StartupReporter caught up with OTB Ventures Co-Founder Adam Niewinski at the recent Slush 2022 conference in Helsinki.
Adam talked about the launch of OTB’s new 150 million euro fund, the firm’s investment approach, and why 2023 could be a vintage year for investing, despite the downturn.
Oleksandr Komarevych (StartupReporter.eu): – Adam, tell us a bit about yourself. What is your role in the company, and what is OTB Ventures about?
Adam Niewinski: – I am the co-founder and general partner at OTB Ventures; OTB stands for ‘outside of the box’ – this is the way we think about game-changing ideas in the tech ecosystem. We’ve been investing since 2017, so we have over five years of experience investing in deep tech as a fund and much more individually.
I’ve set up OTB Ventures with my friend Marcin Hejka who previously spent 18 years at Intel Capital, where he served as VP, a Global Investment Committee member and Managing Director responsible for EMEA and India.
My background is more entrepreneurial as well as investing and banking. First, I started at Boston Consulting Group and then in 2000, I started my first business, a fintech internet startup called Expander (acquired by GE Capital). Then I began to invest and co-founded Platinum Bank (investors include Goldman Sachs, Warburg Pincus).
At that moment I discovered that I enjoy being an investor and a board member, sharing the experience and working quite frequently with really great minds – smarter people than I am, but with whom I can share my experience.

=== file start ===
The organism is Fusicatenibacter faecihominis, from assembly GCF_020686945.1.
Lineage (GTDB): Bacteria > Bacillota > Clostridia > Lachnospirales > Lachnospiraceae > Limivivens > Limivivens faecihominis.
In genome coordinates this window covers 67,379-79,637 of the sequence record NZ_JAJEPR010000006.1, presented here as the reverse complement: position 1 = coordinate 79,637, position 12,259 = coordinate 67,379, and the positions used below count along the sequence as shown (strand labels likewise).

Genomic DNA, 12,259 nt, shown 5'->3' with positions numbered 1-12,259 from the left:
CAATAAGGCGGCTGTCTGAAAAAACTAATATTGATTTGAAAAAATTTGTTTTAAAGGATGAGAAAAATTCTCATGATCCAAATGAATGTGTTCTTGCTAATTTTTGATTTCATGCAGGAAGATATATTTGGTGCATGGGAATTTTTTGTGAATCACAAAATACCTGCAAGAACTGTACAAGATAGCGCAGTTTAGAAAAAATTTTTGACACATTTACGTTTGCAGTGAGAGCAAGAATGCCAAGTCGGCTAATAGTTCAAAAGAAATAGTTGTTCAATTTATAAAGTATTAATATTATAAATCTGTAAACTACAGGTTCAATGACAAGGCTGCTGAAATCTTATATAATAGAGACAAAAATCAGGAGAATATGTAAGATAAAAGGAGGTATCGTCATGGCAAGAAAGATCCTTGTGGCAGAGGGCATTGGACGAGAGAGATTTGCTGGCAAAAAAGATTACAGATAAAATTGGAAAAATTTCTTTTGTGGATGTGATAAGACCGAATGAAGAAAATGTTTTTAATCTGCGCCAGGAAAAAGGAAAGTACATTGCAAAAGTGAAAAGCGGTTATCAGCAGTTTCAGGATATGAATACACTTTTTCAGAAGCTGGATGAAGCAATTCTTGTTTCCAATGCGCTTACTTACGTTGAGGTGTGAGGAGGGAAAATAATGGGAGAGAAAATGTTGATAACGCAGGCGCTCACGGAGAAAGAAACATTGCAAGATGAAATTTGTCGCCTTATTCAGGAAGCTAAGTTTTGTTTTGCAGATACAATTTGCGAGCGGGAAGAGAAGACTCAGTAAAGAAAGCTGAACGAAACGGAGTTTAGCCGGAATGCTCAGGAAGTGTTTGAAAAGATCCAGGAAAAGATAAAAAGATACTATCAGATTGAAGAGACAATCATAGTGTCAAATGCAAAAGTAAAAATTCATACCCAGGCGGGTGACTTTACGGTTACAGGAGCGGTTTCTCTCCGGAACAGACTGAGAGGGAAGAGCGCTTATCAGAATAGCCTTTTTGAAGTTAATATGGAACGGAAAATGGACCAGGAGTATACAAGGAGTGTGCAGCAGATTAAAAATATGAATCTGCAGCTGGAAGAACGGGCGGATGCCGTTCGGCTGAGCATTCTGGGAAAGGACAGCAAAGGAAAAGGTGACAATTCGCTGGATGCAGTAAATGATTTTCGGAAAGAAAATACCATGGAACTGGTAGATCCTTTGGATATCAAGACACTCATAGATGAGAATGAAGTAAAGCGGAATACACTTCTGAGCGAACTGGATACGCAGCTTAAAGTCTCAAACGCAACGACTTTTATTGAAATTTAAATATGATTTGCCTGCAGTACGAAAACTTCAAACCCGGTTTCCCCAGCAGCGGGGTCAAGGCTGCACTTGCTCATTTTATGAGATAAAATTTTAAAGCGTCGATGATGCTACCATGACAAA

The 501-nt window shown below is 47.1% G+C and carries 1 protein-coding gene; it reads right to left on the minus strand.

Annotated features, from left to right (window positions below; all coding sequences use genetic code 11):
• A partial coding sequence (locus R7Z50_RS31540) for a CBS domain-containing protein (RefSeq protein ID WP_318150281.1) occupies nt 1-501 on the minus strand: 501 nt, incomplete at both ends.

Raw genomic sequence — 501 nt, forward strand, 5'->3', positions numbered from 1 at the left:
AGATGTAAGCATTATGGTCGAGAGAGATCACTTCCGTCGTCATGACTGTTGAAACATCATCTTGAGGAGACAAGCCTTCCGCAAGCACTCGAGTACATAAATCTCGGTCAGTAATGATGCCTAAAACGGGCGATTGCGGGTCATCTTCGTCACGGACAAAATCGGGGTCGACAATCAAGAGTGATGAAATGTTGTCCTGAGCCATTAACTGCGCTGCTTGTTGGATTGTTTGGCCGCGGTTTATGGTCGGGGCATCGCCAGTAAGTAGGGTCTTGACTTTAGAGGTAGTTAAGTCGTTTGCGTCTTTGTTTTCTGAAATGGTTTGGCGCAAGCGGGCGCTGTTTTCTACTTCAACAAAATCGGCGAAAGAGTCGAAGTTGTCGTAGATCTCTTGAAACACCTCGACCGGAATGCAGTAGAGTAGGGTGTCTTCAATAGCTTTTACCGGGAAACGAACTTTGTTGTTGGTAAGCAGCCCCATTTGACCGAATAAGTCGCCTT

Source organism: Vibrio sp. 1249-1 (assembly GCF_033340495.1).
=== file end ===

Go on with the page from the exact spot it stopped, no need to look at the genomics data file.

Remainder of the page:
One thing I learned is that I tend to invest in companies and work with founders who have powerful visions and opinions, and they can quickly change them. What I care about is seeing someone who is willing and able to listen. I expect that each founder has solid opinions, and, constantly listening to all people, can draw their own conclusions and change their perspective or opinion. This is the right approach.
When I joined UniCredit, I started there by supervising their investment banking activities in the CEE region and I ended up being a Deputy CEO of their Polish subsidiary Bank Pekao (WSE: PEO), which was one of the largest banks in CEE.
In 2017 they offered me the CEO’s role, but at that time, I was already getting ready to launch OTB Ventures with Gregory and Marcin, so I said, “no, sorry, guys, I want to proceed with a launch of OTB Ventures”.
OK: – How do you support founders? How do you work with founders?
Adam: – Having been a founder previously, I believe I understand how founders would like to work with their board members and investors. For me, the best comparison is, say, taking a long trip from Warsaw to Lisbon in a car.
The founder or founding team takes the driving seat, taking control of the steering wheel, acceleration, brakes, and changing gears, and I am sitting next to them, probably paying for fuel and trying to spend a nice time together.
I understand we can make it together, or if we crash – we crash together. So my role is not to disturb too much but try to be helpful in a smart way.
It’s a long journey; sometimes, it is 8-10 years together. For some, it might be, hopefully a great lifetime experience. Trust and good communication are crucial in such a situation.
It is easier for me to do it thanks to my previous experience as a founder.